Tobacco gets a bad rap. That’s partly why celebrated Colorado Cannabis Chamber of Commerce president and former alcohol lobbyist Tyler Henson is leaving the cannabis industry and heading to save the cigar industry. If you love spliffs but don’t like the addictive properties of nicotine, or just want to try something different, perhaps another vice is right. From mildly to wildly enhancing, these natural tobacco substitutes have some interesting synergies with cannabis.
Portland-based Reiki master and herbalist Alyssa Joy Wildrick recommends mixing several different herbs, depending on mood and taste. “My most favorite smoking herbs are coltsfoot for respiratory ailments, California poppy for anti-anxiety and focus, plus a light sprinkle of peppermint for taste. Mullein always seems to find its way into my smoke blends, even with cannabis, as it burns well and helps to keep the lungs clear and open,” says Wildrick. “I keep a daytime and evening herbal blend mixed up at all times so I can quickly throw that into my cannabis. My daytime blend consists of mullein, rose, peppermint, and coltsfoot. My evening blend has damiana, chamomile, passion flower, and California poppy. I find it hard to smoke cannabis without them anymore. Yet, they are equally as enjoyable on their own.”
Often used in landscaping, don’t be surprised if you find Salvia divinorum, a member of the sage family, growing in your front yard. A psychoactive plant religiously used by Mazatec shamans to induce visionary states and spiritual “out of body” experiences, users report synesthesia, hysterical laughter, visions of fractal patterns, memories from childhood, being pulled in a direction, and feelings of melding into objects for brief periods of time; anywhere from five minutes to half an hour.
Combined with cannabis, some users report an intensified and extended trip while others suggested an exaggerated case of the giggles. Since sensations can be strong under the influence, this plant is to not be taken lightly. First-timers may benefit from having a chaperone nearby in case the trip is too intense. Be sure to take a seat before inhaling. Then, prepare for blastoff. Note: While salvia is federally legal, some states have banned it.
As it turns out, ’nip’s not just for cats. Catnip, also known as Nepeta cataria, is a member of the mint family known to ease respiratory congestion and alleviate anxiety. When smoked, the feline-friendly herb warms the body, oftentimes producing a mild euphoria and sense of sedation mingled with giddiness.
When consumed alone, no visionary effects occur. But when smoked with dream-enhancing herbal aphrodisiacs like valerian or damiana, one may feel a little frisky before nodding off to vivid imagery. When smoked with cannabis, it’s a great way to extend an expensive stash and mellow out the intense potency of a buzz.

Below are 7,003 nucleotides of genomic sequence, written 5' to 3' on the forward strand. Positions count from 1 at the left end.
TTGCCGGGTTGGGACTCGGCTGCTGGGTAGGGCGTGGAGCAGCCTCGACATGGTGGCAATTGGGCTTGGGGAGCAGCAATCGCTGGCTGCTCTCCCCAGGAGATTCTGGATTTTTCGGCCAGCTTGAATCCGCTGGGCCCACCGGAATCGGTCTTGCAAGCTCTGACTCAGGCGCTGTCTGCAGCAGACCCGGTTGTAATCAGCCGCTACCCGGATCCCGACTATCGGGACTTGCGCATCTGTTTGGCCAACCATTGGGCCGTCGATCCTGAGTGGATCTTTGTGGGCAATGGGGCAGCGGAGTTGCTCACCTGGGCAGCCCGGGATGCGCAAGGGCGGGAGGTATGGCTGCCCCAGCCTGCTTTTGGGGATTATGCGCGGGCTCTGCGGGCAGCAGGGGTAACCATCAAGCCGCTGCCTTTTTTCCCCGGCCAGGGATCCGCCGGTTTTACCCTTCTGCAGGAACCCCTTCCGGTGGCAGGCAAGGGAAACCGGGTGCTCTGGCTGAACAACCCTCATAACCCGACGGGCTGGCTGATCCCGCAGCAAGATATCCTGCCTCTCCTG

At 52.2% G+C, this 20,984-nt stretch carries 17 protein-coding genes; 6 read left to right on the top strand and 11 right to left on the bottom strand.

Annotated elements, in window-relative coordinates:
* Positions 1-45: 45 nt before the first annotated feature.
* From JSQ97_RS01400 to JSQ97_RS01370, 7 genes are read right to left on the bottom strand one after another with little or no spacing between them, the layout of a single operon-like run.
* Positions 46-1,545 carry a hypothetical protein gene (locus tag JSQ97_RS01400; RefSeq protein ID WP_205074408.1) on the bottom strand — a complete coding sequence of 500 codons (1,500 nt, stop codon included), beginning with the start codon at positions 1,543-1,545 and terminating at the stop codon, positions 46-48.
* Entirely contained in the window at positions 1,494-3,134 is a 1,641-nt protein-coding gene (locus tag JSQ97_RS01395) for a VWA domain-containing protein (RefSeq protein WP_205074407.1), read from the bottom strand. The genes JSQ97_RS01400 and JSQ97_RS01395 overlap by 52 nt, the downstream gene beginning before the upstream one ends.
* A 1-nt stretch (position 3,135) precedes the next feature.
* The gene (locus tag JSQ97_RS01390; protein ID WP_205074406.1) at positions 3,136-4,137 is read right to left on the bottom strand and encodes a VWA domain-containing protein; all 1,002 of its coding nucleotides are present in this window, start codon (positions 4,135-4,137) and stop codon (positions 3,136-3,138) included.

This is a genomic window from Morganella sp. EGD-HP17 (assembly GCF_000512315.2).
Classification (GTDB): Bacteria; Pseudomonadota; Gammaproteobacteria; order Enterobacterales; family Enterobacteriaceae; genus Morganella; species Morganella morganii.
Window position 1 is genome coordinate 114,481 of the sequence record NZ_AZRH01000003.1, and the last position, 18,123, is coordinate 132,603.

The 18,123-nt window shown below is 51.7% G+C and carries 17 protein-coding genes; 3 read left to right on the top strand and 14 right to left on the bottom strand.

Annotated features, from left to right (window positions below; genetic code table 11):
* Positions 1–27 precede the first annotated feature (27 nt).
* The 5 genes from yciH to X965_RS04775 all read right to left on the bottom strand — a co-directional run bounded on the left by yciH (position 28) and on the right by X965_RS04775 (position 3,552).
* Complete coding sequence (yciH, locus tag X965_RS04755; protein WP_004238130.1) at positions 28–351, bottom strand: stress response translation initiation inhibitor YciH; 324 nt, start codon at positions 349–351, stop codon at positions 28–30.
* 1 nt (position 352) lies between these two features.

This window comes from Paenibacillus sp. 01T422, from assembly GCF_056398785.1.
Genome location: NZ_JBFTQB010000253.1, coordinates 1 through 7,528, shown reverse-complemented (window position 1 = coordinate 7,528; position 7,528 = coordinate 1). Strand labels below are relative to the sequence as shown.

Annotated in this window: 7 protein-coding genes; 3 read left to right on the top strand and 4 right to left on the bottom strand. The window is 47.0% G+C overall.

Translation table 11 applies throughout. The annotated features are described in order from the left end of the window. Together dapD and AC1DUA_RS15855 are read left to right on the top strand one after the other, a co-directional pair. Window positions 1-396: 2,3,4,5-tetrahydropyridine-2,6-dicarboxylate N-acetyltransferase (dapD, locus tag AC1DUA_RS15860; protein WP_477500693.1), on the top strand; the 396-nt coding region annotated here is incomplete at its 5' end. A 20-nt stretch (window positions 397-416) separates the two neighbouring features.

Kratom is a tropical evergreen in the coffee family found primarily in Southeast Asia. Since at least the 19th century, Kratom has been used in traditional medicinal practices for its opiate- and stimulant-like properties, and has been used as a healthier and less addictive opium and morphine substitute around the world.
Smoked or vaporized on its own, the effects of kratom aren’t usually noticeable. However, it turns out that kratom and cannabis are highly synergistic, and together they are an indulgence revered by many. Effects depend largely on the ratio of kratom to cannabis and range from subtle buzzing to deeply narcotic-like sedation and pain relief. As with all of these suggestions, start small—the combo can be powerful and cause nausea for some.
Cannabis and hops, like the hops in your beer, are very closely related. In fact, cannabis and hops are both from the Cannabaceae family, and those unexpected sedative effects you feel after just one potent brewski may stem largely from a compound found in both plants: myrcene. Myrcene is a terpene, or essential oil, known for its relaxant and anti-anxiety properties. Essential oils are the basis of aromatherapy, and whether you’re smoking or inhaling them, our minds and bodies respond largely to their effects. Lupulin glands, or hop trichomes, are a familiar powdery pollen and crafty folks are sifting it like kief and making hops hash. They’re extracting hop oils, too.
That’s right, nearly everything we’re doing to cannabis, we’re doing to hops, and then some. But don’t get too crazy. Mostly, these extractions should be used for brewing beer. Smoking hops can be harsh and possibly dangerous at high temps, but vaporizing hops and cannabis at low-temps together can be as tasty and excellent as one might expect.